Education in Emergencies Training in Antigua

The UNICEF Eastern Caribbean staged the Education in Emergencies training from October 1st – October 4th 2018 in Antigua. The objective of the training was to build technical knowledge around Education in Emergencies Preparedness and Response.

During the 4-day training that consisted of six sessions in each day from the hours 8:30 am to 6:00 pm the attendees were able to attend presentations and discussions on Caribbean Safe Initiative, Regional Content, advances and challenges. The Comprehensive School Safety Framework, Essential Humanitarian Standards and commitment for children and adolescents were some of the areas of discussion.

The training discussed an increase understanding of the Minimum Standards in Child Protection and Key Interventions. Each countries’ participants shared information on the protocol for Child Protection as it is managed in their respective territories.

The training viewed the Caribbean Safe program, Education in Emergencies plans, action plans for future collaboration among participating actors to ensure preparedness, response and monitoring and evaluation.  It further discussed increased knowledge to access funds in events of emergencies, increase knowledge of Antigua and Barbuda Declaration and understanding of Ministerial Forum of 2019 action of St. Vincent and Grenadines.

Turks and Caicos Islands Government Social Worker, Vanessa Williams was in attendance. The importance of sending a representative to such a timely and important training allow the TCI to be up to par with its neighbors and modernizing the country’s social development structure which is already experiencing a rebirth in child protection and safeguarding through the assistance of UNICEF.

The Ministry of Home Affairs, Department of Social Development register its continued gratitude to UNICEF for including the TCI in its ongoing regional workshops which helps to enhance our service delivery and strengthens of staff capacity.

ENDS

 

World Obesity Day 2018

 

World Obesity Day was for the first time observed in 2015 to bring more awareness and to stimulate action which would support practical solutions to help people achieve and maintain a healthy weight and to reverse the obesity crisis. The day is observed on 11th October every year. This day also aims to encourage advocacy, improve policies and share experiences. The theme this year is End Weight Stigma”. This type of stigma is one of the last types of socially accepted discrimination.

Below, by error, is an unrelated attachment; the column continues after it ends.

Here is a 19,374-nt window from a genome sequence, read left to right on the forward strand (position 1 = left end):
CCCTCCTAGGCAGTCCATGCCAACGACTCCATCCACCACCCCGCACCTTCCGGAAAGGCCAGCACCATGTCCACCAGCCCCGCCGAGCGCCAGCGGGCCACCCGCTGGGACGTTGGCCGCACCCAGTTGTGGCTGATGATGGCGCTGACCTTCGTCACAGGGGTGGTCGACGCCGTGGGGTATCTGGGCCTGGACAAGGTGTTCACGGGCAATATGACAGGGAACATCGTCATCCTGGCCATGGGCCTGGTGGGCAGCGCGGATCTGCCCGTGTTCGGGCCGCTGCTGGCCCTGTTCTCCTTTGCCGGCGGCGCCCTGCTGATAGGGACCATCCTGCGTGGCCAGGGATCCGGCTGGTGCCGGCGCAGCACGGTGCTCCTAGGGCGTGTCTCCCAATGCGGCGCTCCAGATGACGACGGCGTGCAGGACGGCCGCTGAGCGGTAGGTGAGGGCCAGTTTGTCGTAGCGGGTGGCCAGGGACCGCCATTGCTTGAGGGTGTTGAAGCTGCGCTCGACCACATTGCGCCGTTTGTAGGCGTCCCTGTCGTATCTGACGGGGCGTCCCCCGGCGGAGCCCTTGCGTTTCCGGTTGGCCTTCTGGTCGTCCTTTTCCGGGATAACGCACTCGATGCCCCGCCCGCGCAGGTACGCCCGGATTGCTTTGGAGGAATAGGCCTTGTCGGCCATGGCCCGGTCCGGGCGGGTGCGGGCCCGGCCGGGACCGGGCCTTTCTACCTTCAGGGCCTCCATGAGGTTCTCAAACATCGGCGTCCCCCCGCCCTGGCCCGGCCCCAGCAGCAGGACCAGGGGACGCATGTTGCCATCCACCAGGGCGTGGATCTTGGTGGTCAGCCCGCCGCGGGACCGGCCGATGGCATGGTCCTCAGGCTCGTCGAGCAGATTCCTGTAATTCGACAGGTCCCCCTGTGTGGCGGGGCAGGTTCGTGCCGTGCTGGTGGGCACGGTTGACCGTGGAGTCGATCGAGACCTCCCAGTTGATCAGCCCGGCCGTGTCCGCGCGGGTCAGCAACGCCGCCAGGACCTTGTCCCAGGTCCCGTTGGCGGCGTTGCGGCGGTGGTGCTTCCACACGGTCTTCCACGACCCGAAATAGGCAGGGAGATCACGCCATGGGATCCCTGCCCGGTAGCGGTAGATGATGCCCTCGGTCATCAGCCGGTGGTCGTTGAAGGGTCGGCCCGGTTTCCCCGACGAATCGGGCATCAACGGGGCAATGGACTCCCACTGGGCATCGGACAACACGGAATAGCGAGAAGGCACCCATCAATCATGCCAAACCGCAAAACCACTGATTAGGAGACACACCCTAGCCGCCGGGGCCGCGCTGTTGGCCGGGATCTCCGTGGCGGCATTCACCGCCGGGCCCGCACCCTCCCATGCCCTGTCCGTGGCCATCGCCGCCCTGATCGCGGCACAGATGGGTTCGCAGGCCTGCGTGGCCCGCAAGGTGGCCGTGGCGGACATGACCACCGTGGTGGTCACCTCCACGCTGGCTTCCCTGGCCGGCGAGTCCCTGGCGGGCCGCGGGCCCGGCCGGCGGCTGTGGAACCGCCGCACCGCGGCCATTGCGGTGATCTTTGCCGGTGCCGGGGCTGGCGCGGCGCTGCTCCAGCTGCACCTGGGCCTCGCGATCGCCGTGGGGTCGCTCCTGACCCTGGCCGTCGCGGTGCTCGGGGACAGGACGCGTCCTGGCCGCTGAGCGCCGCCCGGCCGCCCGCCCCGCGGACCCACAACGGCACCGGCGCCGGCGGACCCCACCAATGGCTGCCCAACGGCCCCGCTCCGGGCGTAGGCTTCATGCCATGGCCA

The risk for serious health conditions and disease increases in persons who have obesity compared to persons who have a healthy or normal weight. Mrs. Robinson, Director of the Health Promotion and Advocacy Unit within the Ministry of Health, Agriculture, Sports and Human Services stated; “We have to be more sensitive and supportive to persons who struggle with their weight.”

The obesity epidemic is a complex problem with no simple or single solution. To help prevent obesity persons should exercise regularly, have a healthy diet and decide to make a lifestyle change and not think of being on a diet. The Health Promotion and Advocacy have implemented a number of programmes within churches, communities and schools to educate and bring awareness and assist persons to make healthier choices.

To assist and motivate persons who may be struggling with their weight, a testimonial was provided by Ms. Jacqueline Henry.

“At the end of July 2016, I noticed that I was extremely exhausted and began to experience chest and breast pains. On July 28th, I visited the doctor where a series of examinations, such as blood work and a breast ultrasound was administered. During follow-up on Tuesday, 2nd August, the doctor concluded that I was extremely obese and I needed to lose some weight in order for my body to function normally.  August 3rd, I had a consultation with the therapist. I discovered that I was weighing in at 450 lbs., which was very shocking and emotional for me as I realised that I was only 50 lbs. away from 500 lbs. The following week I visited the nutritionist and this is where my journey began. At first, only my family knew of my healthy lifestyle changes. I was ashamed of how heavy I had become. On the 8th of September I had my first weigh in and discovered I had lost 17 lbs. This motivated me.”